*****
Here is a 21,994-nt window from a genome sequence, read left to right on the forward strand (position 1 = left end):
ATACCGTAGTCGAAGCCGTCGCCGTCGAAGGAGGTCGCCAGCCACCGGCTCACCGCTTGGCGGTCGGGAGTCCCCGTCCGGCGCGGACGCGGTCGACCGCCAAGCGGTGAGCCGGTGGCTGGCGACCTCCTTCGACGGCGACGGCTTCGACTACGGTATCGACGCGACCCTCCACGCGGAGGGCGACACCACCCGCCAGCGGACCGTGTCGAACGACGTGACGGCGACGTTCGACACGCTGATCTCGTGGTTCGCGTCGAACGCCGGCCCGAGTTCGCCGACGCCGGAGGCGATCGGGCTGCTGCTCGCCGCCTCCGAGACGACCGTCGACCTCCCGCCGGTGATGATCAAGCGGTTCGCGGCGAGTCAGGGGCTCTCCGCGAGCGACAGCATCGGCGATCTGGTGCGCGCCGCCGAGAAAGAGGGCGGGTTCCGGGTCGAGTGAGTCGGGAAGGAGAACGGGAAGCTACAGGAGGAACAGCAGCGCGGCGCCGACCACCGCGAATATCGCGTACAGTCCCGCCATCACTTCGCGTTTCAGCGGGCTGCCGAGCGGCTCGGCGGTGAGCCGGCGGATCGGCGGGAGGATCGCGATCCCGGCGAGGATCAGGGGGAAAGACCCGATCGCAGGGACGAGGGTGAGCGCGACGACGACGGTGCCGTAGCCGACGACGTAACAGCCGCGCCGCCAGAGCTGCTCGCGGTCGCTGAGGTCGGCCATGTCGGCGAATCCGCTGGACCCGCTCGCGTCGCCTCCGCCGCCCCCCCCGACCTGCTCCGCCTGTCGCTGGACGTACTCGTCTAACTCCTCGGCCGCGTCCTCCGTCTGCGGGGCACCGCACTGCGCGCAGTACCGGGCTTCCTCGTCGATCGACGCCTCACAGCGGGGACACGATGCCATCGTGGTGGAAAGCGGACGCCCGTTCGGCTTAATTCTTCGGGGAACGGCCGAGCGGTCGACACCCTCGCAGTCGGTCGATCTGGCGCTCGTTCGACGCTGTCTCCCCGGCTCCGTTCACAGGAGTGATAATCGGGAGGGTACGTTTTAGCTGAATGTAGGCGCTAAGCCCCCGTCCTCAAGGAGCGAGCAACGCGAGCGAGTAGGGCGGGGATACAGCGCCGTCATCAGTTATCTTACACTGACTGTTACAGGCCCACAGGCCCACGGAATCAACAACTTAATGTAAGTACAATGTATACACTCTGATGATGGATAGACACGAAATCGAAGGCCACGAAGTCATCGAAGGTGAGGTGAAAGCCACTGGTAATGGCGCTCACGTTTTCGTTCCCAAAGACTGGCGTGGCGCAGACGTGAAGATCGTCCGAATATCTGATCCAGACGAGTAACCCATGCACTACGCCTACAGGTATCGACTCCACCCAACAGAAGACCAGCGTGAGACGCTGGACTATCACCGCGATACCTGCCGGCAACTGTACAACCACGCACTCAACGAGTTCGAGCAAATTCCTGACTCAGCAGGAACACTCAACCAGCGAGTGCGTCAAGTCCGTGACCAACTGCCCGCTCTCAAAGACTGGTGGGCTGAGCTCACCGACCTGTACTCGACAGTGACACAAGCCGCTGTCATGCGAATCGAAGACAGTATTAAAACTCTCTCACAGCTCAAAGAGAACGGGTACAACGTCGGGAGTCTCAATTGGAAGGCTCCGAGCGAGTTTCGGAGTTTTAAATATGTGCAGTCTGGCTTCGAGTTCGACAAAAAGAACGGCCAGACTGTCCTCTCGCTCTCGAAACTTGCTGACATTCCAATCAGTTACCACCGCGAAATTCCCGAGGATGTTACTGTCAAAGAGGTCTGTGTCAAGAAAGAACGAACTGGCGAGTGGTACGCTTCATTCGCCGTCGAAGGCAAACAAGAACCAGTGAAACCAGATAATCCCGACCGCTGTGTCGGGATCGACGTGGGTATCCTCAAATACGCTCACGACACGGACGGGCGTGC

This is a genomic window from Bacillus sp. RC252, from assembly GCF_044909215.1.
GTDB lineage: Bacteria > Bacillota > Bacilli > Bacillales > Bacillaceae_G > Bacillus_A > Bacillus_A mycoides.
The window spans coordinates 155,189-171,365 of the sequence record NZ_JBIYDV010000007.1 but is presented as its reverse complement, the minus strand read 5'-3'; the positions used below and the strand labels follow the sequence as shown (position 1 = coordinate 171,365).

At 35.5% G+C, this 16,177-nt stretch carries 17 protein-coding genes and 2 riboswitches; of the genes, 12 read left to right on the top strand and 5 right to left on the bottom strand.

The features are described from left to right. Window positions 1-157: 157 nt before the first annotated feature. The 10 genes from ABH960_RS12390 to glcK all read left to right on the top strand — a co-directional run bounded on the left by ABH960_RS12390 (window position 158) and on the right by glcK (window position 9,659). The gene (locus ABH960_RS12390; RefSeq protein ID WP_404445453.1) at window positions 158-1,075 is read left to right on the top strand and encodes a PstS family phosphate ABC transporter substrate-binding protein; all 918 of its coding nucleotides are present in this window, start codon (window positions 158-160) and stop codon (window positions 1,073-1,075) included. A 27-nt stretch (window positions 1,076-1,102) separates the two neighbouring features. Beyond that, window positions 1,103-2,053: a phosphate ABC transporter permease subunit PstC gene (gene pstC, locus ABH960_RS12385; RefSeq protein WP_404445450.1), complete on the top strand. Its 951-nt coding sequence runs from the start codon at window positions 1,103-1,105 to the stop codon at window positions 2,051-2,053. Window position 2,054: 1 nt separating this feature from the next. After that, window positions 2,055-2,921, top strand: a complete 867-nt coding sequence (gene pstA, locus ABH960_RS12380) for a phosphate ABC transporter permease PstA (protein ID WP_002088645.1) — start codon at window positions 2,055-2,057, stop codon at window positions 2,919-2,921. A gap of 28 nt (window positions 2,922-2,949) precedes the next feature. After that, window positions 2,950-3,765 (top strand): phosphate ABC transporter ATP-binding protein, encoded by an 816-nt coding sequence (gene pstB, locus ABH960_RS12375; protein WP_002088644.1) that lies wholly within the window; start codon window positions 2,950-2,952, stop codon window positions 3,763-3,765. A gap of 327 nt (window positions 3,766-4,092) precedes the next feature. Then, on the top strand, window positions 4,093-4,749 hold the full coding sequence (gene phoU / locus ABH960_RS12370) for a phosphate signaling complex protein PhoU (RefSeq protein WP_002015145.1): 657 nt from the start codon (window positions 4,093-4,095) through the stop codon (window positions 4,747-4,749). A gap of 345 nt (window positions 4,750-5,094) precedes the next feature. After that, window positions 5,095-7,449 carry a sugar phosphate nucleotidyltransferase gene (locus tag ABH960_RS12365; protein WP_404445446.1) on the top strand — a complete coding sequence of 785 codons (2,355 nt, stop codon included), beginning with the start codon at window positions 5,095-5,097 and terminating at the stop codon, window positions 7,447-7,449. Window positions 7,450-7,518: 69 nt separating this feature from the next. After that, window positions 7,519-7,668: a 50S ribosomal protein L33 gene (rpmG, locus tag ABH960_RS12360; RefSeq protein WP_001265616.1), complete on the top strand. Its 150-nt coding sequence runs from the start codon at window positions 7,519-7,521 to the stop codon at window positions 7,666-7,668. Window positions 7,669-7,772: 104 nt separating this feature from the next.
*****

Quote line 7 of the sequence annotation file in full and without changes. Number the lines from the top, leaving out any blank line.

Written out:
The features are described from left to right. Window positions 1-157: 157 nt before the first annotated feature. The 10 genes from ABH960_RS12390 to glcK all read left to right on the top strand — a co-directional run bounded on the left by ABH960_RS12390 (window position 158) and on the right by glcK (window position 9,659). The gene (locus ABH960_RS12390; RefSeq protein ID WP_404445453.1) at window positions 158-1,075 is read left to right on the top strand and encodes a PstS family phosphate ABC transporter substrate-binding protein; all 918 of its coding nucleotides are present in this window, start codon (window positions 158-160) and stop codon (window positions 1,073-1,075) included. A 27-nt stretch (window positions 1,076-1,102) separates the two neighbouring features. Beyond that, window positions 1,103-2,053: a phosphate ABC transporter permease subunit PstC gene (gene pstC, locus ABH960_RS12385; RefSeq protein WP_404445450.1), complete on the top strand. Its 951-nt coding sequence runs from the start codon at window positions 1,103-1,105 to the stop codon at window positions 2,051-2,053. Window position 2,054: 1 nt separating this feature from the next. After that, window positions 2,055-2,921, top strand: a complete 867-nt coding sequence (gene pstA, locus ABH960_RS12380) for a phosphate ABC transporter permease PstA (protein ID WP_002088645.1) — start codon at window positions 2,055-2,057, stop codon at window positions 2,919-2,921. A gap of 28 nt (window positions 2,922-2,949) precedes the next feature. After that, window positions 2,950-3,765 (top strand): phosphate ABC transporter ATP-binding protein, encoded by an 816-nt coding sequence (gene pstB, locus ABH960_RS12375; protein WP_002088644.1) that lies wholly within the window; start codon window positions 2,950-2,952, stop codon window positions 3,763-3,765. A gap of 327 nt (window positions 3,766-4,092) precedes the next feature. Then, on the top strand, window positions 4,093-4,749 hold the full coding sequence (gene phoU / locus ABH960_RS12370) for a phosphate signaling complex protein PhoU (RefSeq protein WP_002015145.1): 657 nt from the start codon (window positions 4,093-4,095) through the stop codon (window positions 4,747-4,749). A gap of 345 nt (window positions 4,750-5,094) precedes the next feature. After that, window positions 5,095-7,449 carry a sugar phosphate nucleotidyltransferase gene (locus tag ABH960_RS12365; protein WP_404445446.1) on the top strand — a complete coding sequence of 785 codons (2,355 nt, stop codon included), beginning with the start codon at window positions 5,095-5,097 and terminating at the stop codon, window positions 7,447-7,449. Window positions 7,450-7,518: 69 nt separating this feature from the next. After that, window positions 7,519-7,668: a 50S ribosomal protein L33 gene (rpmG, locus tag ABH960_RS12360; RefSeq protein WP_001265616.1), complete on the top strand. Its 150-nt coding sequence runs from the start codon at window positions 7,519-7,521 to the stop codon at window positions 7,666-7,668. Window positions 7,669-7,772: 104 nt separating this feature from the next.